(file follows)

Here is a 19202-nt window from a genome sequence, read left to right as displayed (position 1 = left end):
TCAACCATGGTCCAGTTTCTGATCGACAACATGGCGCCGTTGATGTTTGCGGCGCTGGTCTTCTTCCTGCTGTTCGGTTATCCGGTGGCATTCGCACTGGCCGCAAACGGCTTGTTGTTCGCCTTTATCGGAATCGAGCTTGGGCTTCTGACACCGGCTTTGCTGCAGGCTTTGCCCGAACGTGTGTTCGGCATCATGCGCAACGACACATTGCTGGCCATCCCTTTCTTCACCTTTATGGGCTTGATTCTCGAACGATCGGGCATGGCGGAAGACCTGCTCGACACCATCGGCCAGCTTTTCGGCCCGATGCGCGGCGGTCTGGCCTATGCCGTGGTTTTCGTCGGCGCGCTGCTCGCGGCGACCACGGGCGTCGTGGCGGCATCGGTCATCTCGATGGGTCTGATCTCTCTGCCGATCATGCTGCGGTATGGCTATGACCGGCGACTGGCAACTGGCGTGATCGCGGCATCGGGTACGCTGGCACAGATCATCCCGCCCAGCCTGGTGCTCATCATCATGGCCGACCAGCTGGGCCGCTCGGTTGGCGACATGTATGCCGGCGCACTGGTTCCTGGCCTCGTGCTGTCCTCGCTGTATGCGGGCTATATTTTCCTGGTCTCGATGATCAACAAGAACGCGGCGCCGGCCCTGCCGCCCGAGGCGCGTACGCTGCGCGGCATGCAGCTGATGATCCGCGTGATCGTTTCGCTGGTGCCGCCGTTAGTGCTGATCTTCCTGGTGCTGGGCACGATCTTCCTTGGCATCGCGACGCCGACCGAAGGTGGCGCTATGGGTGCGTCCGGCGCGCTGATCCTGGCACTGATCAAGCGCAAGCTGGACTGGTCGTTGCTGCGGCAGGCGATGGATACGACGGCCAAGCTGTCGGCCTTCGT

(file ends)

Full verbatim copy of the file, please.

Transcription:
Here is a 19202-nt window from a genome sequence, read left to right as displayed (position 1 = left end):
TCAACCATGGTCCAGTTTCTGATCGACAACATGGCGCCGTTGATGTTTGCGGCGCTGGTCTTCTTCCTGCTGTTCGGTTATCCGGTGGCATTCGCACTGGCCGCAAACGGCTTGTTGTTCGCCTTTATCGGAATCGAGCTTGGGCTTCTGACACCGGCTTTGCTGCAGGCTTTGCCCGAACGTGTGTTCGGCATCATGCGCAACGACACATTGCTGGCCATCCCTTTCTTCACCTTTATGGGCTTGATTCTCGAACGATCGGGCATGGCGGAAGACCTGCTCGACACCATCGGCCAGCTTTTCGGCCCGATGCGCGGCGGTCTGGCCTATGCCGTGGTTTTCGTCGGCGCGCTGCTCGCGGCGACCACGGGCGTCGTGGCGGCATCGGTCATCTCGATGGGTCTGATCTCTCTGCCGATCATGCTGCGGTATGGCTATGACCGGCGACTGGCAACTGGCGTGATCGCGGCATCGGGTACGCTGGCACAGATCATCCCGCCCAGCCTGGTGCTCATCATCATGGCCGACCAGCTGGGCCGCTCGGTTGGCGACATGTATGCCGGCGCACTGGTTCCTGGCCTCGTGCTGTCCTCGCTGTATGCGGGCTATATTTTCCTGGTCTCGATGATCAACAAGAACGCGGCGCCGGCCCTGCCGCCCGAGGCGCGTACGCTGCGCGGCATGCAGCTGATGATCCGCGTGATCGTTTCGCTGGTGCCGCCGTTAGTGCTGATCTTCCTGGTGCTGGGCACGATCTTCCTTGGCATCGCGACGCCGACCGAAGGTGGCGCTATGGGTGCGTCCGGCGCGCTGATCCTGGCACTGATCAAGCGCAAGCTGGACTGGTCGTTGCTGCGGCAGGCGATGGATACGACGGCCAAGCTGTCGGCCTTCGT